As for Ivy Bridge, I didn't have one on hand to test with. I did have an i7-2700K, and that's what I tested with.
    Reply
  • dishayu - Wednesday, December 26, 2012 - link

    I agree that the form factor doesn't affect the result significatly, but as i pointed out, getting these coolers to fit in the case is the single biggest concern and it should have been a part of the study as well.

    More absolute, yes, but testing with a GPU will fetch closer to real world performance. Besides, same GPU in the same case won't really skew the result at all, would it?

    They kinda do "need" push-pull config. The effect is drastic. That's the sole reason that the H100i performs lower than H80i in this test. The thicker radiator obstructs airflow and has a negative impact on cooling. Not using the H100i in push-pull sort of beats the purpose of buying one in the first place. Your review supports it as well, H80i is a better buy than H100i if it's gonna be used in pull only config.

    Fair enough, although i imagined anandtech benching facility would have hundreds of CPUs just lying around :P
    Reply
  • A5 - Thursday, December 27, 2012 - link

    It would be difficult to have the GPU hit the same thermal profile every test. Removing it much easier to isolate the effects of the different systems without worrying about what the GPU did that run. Reply
  • mmonnin03 - Thursday, December 27, 2012 - link

    The whole cooling part of the review should have been done bare bones with no case. As is, the results are specific to this situation only with this case and not only based on the actual cooling performance of the cooler alone. A second section of the review could then cover how these fit into cases. This case may have minimized the affect of a case but its in not a true measurement of just the cooling capability. In fact, it's just more work for the reviewer installing all of these blocks to a case/motherboard. Reply
  • dishayu - Friday, December 28, 2012 - link

    Agreed. What we have here is half way between real-world and raw performance numbers. Reply
  • lwatcdr - Friday, December 28, 2012 - link

    Frankly no one needs push pull. It is all about looks with just about no gain. Frankly I do not like the looks but too each his own. As too motherboards size that just doesn't matter. Ivy bridge vs sandy bridge also just do not matter. Heat is heat. The best cooler will still be the best cooler.
    To do the test in as pure of a way possible they should have just mounted the cooler not to a CPU but to a hot plate putting out a known amount of heat. The issue with that is both of these systems have a software controller so you do need to run them on a live system.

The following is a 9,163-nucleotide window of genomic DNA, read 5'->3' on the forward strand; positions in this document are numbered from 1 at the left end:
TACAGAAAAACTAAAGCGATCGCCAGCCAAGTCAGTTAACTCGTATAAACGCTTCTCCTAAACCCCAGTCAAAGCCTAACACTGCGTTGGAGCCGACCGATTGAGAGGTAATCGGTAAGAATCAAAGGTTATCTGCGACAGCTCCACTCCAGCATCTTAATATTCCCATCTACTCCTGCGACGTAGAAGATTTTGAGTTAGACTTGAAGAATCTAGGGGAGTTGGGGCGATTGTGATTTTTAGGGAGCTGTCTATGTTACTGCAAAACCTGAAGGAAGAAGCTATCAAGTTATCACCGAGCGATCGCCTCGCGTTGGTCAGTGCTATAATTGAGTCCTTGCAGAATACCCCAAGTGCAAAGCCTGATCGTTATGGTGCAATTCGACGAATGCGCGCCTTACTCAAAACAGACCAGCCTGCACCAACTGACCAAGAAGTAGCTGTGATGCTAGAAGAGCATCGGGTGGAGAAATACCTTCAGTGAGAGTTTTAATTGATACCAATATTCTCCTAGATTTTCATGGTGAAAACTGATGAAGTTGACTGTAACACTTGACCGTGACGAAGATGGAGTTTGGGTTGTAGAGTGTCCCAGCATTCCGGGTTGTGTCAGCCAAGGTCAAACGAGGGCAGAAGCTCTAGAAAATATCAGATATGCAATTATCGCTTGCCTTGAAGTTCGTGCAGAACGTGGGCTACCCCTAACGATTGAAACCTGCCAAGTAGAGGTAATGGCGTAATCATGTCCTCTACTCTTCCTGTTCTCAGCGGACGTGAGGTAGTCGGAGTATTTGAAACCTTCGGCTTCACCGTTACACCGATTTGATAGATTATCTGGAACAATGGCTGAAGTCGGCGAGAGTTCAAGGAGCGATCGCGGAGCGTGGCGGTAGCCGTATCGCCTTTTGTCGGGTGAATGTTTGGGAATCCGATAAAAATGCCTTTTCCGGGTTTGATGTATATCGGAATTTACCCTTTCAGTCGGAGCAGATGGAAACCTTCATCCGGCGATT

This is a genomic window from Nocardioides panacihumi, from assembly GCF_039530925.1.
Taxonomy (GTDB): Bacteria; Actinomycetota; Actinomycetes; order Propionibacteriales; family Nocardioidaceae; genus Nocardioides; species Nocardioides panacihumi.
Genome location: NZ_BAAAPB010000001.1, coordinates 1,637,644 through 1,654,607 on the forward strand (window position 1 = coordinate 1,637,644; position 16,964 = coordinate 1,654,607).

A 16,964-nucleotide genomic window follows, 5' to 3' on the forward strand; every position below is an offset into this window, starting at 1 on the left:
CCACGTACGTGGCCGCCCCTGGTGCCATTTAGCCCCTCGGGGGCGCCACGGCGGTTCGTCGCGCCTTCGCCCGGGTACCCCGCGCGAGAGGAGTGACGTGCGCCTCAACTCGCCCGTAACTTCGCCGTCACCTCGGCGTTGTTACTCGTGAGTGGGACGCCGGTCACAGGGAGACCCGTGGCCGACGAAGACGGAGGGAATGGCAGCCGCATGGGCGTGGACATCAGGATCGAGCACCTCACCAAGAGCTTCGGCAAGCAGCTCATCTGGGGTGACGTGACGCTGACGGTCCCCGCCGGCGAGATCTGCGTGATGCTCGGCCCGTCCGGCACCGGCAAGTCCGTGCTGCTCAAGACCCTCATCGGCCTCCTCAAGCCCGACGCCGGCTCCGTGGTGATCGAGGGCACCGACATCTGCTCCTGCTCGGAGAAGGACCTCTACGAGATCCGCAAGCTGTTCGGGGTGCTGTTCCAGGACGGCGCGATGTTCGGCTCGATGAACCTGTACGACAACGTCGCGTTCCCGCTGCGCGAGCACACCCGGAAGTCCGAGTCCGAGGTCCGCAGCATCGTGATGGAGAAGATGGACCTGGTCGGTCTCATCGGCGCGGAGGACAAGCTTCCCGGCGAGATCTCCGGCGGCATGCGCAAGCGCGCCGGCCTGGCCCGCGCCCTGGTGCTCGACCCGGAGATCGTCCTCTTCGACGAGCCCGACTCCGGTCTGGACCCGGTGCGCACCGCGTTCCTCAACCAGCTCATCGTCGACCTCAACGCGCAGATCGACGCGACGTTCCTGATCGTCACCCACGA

As to motherboards and clearances well there a lot of motherboards and cases, They can not check all of them. I would have liked to see them use a Corsair case for the Corsair coolers and an NZXT case for NZXT coolers.
    Overall the way they did the tests were very good for the time and resources they have available. As to adding a GPU that would only be useful if they used the exact same case, card, and power supply you were going to use.
    Reply
  • jonjonjonj - Sunday, December 30, 2012 - link

    It's a CPU cooler why do people have to have a gpu to overclock to CPU. You do realize not everyone plays games and spends $200+ on a gpu. Also who cares what CPU he uses its an apples to apples comparison not a how to cool an sandy bridge article. Its not an installation article so who cares if he uses a smaller board which always it too fit. Do you really expect him to go through all thr case/motherboard comboss telling you what will and wont work? Again its an apples to apples review as long as they were all run in the same setup thats all that matters. somehow you dint understand this. You don't make 1 single good point. Reply
  • cactusdog - Wednesday, December 26, 2012 - link

    I've never been a fan of closed loop systems, mainly because the performance isnt any better than a highend air cooler, but it seems a little ridiculous to have such a big radiator and 2x 140mm fans to cool a modern CPU.

    I could see a need for them in 2006 but not 2012. I have an air cooler with 1x120mm fan and I have silent performance at idle and at load, that with a 3770k @4.4ghz. I dont have to install software or set fan speeds. Once installed it takes care of itself. This cooler has been on 3 system upgrades, I just dont see the attraction, especially when it limits your choice of case. What reason is there for me to dump my aircooler for this huge radiator setup? Even with 2x120mm fans?

    Its a lot of hardware just to cool a CPU, it seems less efficient and the performance isnt any better than a highend air cooler. With double the cooling area, these radiators should be performing at least 50% better than an air cooler, but we find they perform about the same as a aircooler with half the cooling area. it would have been nice to see a aircooler in the comparison btw.

    It seems like efficiency is going backwards with these closed loop systems.

    Reply